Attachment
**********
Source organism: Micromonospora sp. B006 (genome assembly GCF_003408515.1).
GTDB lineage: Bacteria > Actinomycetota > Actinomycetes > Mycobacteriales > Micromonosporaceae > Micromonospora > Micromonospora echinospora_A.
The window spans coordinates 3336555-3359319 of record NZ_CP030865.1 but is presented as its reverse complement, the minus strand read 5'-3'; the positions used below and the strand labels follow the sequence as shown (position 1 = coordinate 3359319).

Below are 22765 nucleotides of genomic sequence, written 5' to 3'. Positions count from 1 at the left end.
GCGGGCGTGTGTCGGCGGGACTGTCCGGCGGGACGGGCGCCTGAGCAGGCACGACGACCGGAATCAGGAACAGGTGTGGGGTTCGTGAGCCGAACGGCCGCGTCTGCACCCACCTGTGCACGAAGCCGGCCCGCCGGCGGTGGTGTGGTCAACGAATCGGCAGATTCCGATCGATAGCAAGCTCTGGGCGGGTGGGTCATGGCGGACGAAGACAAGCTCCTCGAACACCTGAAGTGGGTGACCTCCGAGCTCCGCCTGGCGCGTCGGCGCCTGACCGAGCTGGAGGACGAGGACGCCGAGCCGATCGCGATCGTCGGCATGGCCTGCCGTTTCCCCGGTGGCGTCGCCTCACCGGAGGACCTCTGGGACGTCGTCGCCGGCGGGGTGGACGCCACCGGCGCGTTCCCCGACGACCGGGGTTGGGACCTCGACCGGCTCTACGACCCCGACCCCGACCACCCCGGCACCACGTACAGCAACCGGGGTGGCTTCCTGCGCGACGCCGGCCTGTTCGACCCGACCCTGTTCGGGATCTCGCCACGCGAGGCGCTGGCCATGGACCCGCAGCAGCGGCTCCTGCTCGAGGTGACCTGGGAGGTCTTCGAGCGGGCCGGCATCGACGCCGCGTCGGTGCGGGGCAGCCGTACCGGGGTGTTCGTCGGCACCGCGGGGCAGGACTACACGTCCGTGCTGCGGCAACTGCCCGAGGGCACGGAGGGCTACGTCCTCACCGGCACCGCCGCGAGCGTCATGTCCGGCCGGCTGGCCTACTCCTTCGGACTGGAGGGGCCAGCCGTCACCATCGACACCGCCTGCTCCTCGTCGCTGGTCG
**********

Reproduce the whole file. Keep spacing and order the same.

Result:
Source organism: Micromonospora sp. B006 (genome assembly GCF_003408515.1).
GTDB lineage: Bacteria > Actinomycetota > Actinomycetes > Mycobacteriales > Micromonosporaceae > Micromonospora > Micromonospora echinospora_A.
The window spans coordinates 3336555-3359319 of record NZ_CP030865.1 but is presented as its reverse complement, the minus strand read 5'-3'; the positions used below and the strand labels follow the sequence as shown (position 1 = coordinate 3359319).

Below are 22765 nucleotides of genomic sequence, written 5' to 3'. Positions count from 1 at the left end.
GCGGGCGTGTGTCGGCGGGACTGTCCGGCGGGACGGGCGCCTGAGCAGGCACGACGACCGGAATCAGGAACAGGTGTGGGGTTCGTGAGCCGAACGGCCGCGTCTGCACCCACCTGTGCACGAAGCCGGCCCGCCGGCGGTGGTGTGGTCAACGAATCGGCAGATTCCGATCGATAGCAAGCTCTGGGCGGGTGGGTCATGGCGGACGAAGACAAGCTCCTCGAACACCTGAAGTGGGTGACCTCCGAGCTCCGCCTGGCGCGTCGGCGCCTGACCGAGCTGGAGGACGAGGACGCCGAGCCGATCGCGATCGTCGGCATGGCCTGCCGTTTCCCCGGTGGCGTCGCCTCACCGGAGGACCTCTGGGACGTCGTCGCCGGCGGGGTGGACGCCACCGGCGCGTTCCCCGACGACCGGGGTTGGGACCTCGACCGGCTCTACGACCCCGACCCCGACCACCCCGGCACCACGTACAGCAACCGGGGTGGCTTCCTGCGCGACGCCGGCCTGTTCGACCCGACCCTGTTCGGGATCTCGCCACGCGAGGCGCTGGCCATGGACCCGCAGCAGCGGCTCCTGCTCGAGGTGACCTGGGAGGTCTTCGAGCGGGCCGGCATCGACGCCGCGTCGGTGCGGGGCAGCCGTACCGGGGTGTTCGTCGGCACCGCGGGGCAGGACTACACGTCCGTGCTGCGGCAACTGCCCGAGGGCACGGAGGGCTACGTCCTCACCGGCACCGCCGCGAGCGTCATGTCCGGCCGGCTGGCCTACTCCTTCGGACTGGAGGGGCCAGCCGTCACCATCGACACCGCCTGCTCCTCGTCGCTGGTCG